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A person enters the courthouse on the first day of the sentencing hearing for Nathaniel Veltman in London, Ont., on Jan. 4. Policing experts say Canada’s official hate-crimes numbers vastly undercount the scope and scale of a growing problem.Geoff Robins/The Canadian Press

Mariam Musse had only just arrived to document the impact of the Afzaal family’s shocking murder on London’s Muslim community when she says she herself was targeted by a white man in an SUV, who hurled a litre of cola at her then returned to scream a racist, Islamophobic and misogynist taunt.

The analyst and researcher with the Office of the Federal Ombudsperson for Victims of Crime said she was reluctant to call the police about it.

Ms. Musse, who is Black and wears a hijab, said in an interview that she had little confidence that her unknown assailant would suffer consequences. But she also knew – thanks to her continuing research into victims of hate crimes – that these incidents are vastly under-reported across Canada and that she had a duty to inform police.

“Part of me was like, ‘You have to report: you advocate for reporting and you understand that the data that’s out there are not representative of hate crimes and hate incidents in Canada,’” she told The Globe and Mail in a phone interview this week.

When she walked to the nearby police station to report the incident, she was disheartened by the response.

She said the officer that recorded her complaint asked if it was a teen prank. Then he said police would seek CCTV footage but the officer did not take her contact information and indicated that without a licence-plate number, there wasn’t much police could do, according to Ms. Musse.

She said the officer’s approach appeared to change when she noted a cruel irony: She was attacked on an evening walk while on a federal government trip to collect dozens of victim impact statements at the sentencing of a white nationalist who purposely drove his truck into a local Muslim family, also simply out for a stroll.

“I mentioned that ‘We speak about barriers to reporting [hate crimes] and police being one of them’ and then his tune changed, he was like ‘Oh yeah, reporting is really important,’” Ms. Musse said.

The London Police Service confirmed Friday that her case is still open, but did not respond to a request for more details or comment on her allegations that the force did not initially take her complaint seriously.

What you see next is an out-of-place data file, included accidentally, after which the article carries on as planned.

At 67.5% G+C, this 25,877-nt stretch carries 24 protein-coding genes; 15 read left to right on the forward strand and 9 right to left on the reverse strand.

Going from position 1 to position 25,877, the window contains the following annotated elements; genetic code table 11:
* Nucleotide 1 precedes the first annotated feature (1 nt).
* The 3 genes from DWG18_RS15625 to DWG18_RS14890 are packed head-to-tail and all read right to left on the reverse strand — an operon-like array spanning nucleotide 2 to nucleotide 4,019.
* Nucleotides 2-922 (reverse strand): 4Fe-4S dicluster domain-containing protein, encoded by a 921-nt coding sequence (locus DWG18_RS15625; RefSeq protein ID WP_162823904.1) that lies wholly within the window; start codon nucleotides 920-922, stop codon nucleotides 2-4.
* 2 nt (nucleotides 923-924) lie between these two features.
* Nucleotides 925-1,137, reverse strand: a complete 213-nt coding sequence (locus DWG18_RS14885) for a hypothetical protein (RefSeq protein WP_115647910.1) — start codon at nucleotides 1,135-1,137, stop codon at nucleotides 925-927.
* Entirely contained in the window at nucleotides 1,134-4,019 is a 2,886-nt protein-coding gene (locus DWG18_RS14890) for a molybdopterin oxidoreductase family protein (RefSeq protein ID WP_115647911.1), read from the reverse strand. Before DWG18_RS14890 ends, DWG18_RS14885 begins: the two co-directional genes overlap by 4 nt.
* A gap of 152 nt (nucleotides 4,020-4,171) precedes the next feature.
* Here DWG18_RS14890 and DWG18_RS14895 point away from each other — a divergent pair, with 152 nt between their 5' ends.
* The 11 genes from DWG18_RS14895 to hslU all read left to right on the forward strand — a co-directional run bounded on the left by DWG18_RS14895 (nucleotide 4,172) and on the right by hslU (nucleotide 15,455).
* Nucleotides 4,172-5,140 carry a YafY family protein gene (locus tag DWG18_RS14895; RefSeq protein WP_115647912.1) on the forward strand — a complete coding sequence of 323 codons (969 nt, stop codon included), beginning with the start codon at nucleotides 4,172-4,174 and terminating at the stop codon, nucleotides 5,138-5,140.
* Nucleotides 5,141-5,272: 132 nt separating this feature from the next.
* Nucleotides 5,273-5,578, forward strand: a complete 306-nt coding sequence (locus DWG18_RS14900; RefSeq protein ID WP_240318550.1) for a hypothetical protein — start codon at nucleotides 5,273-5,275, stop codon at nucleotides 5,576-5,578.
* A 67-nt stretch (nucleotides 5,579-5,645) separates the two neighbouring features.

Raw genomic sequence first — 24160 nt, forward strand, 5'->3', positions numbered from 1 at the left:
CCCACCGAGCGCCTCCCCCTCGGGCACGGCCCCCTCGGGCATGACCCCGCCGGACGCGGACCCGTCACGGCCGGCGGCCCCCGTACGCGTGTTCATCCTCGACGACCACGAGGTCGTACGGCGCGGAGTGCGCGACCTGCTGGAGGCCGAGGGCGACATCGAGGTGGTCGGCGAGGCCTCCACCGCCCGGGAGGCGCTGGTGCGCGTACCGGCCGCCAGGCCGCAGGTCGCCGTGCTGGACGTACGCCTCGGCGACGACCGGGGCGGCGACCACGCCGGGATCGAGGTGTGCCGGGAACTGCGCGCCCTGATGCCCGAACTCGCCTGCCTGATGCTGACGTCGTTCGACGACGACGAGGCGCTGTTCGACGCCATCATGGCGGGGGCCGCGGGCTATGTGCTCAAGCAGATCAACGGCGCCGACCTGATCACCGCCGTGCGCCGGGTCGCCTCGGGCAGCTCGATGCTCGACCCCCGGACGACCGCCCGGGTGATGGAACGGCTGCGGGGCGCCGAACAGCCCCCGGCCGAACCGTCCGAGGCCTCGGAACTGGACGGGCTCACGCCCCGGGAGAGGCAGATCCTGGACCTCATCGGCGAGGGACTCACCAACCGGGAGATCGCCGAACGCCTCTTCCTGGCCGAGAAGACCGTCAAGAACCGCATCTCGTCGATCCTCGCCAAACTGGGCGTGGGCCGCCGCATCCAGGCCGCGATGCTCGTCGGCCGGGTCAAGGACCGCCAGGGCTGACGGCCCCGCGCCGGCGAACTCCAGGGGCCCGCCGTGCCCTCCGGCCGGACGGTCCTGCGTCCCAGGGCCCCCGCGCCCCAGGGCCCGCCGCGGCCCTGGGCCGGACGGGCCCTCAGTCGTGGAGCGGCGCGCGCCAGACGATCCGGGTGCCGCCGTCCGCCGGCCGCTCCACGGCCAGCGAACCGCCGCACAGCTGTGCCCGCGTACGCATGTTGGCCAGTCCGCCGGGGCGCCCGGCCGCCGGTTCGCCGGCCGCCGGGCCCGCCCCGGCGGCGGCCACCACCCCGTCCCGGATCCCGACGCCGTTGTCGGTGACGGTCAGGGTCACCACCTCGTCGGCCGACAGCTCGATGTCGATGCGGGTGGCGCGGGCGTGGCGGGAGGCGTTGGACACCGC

An hour or so after her in-person report, two officers were at her hotel lobby taking another statement and asking whether this incident was connected to her work at the mass-murder trial.

She said she told them this was highly unlikely, because she – an anonymous bureaucrat – had just shown up in the city right beforehand. She said other investigators have since told her that footage of the SUV pulling up to her was found, but its licence plate was hidden and there is no known suspect.

Ms. Musse, whose office is cataloguing the barriers people face in securing justice when they have been victimized by hate, said her experience illustrates how a hate-crime victim’s interaction with police may stop them from reporting again as well as dissuade other members of their community from calling 911.

Policing experts say Canada’s official hate-crimes numbers vastly undercount the scope and scale of a growing problem; there is a huge gulf between the hate people say they experience across the country and what police end up investigating.

There isn’t much detailed information on these victims, with the only national assessment of this phenomena coming every five years from Statistics Canada’s General Social Survey on Victimization.

Its last study, carried out in 2019, found that nearly 250,000 Canadians may be subjected to hate-motivated incidents during a given year. Victims said that more than half – 130,000 – of these events were violent. Still, only about a fifth of these people – 48,000 – said they ended up calling local police.

Mohammed Hashim, executive director of the Canadian Race Relations Foundation and co-chair of an RCMP task force on reforming hate-crime investigations, said police leaders he talks to are keen to support non-profit organizations that are creating more accessible ways to report hate incidents.

B’nai Brith, a national Jewish advocacy charity, said the cellphone app it launched in July, 2021 receives about the same amount of complaints as its website portal, and any relevant incidents are forwarded to police.

Mr. Hashim’s Crown agency granted $70,000 to the National Council of Canadian Muslims and a Mississauga mosque to create a similar app that launches this weekend.

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